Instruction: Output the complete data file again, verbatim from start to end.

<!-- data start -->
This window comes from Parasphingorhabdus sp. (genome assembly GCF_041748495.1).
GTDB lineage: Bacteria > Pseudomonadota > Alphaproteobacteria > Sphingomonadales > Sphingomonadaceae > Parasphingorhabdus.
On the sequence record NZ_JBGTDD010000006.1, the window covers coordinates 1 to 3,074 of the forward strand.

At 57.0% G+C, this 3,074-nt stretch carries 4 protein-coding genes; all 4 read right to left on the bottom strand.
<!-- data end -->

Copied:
This window comes from Parasphingorhabdus sp. (genome assembly GCF_041748495.1).
GTDB lineage: Bacteria > Pseudomonadota > Alphaproteobacteria > Sphingomonadales > Sphingomonadaceae > Parasphingorhabdus.
On the sequence record NZ_JBGTDD010000006.1, the window covers coordinates 1 to 3,074 of the forward strand.

At 57.0% G+C, this 3,074-nt stretch carries 4 protein-coding genes; all 4 read right to left on the bottom strand.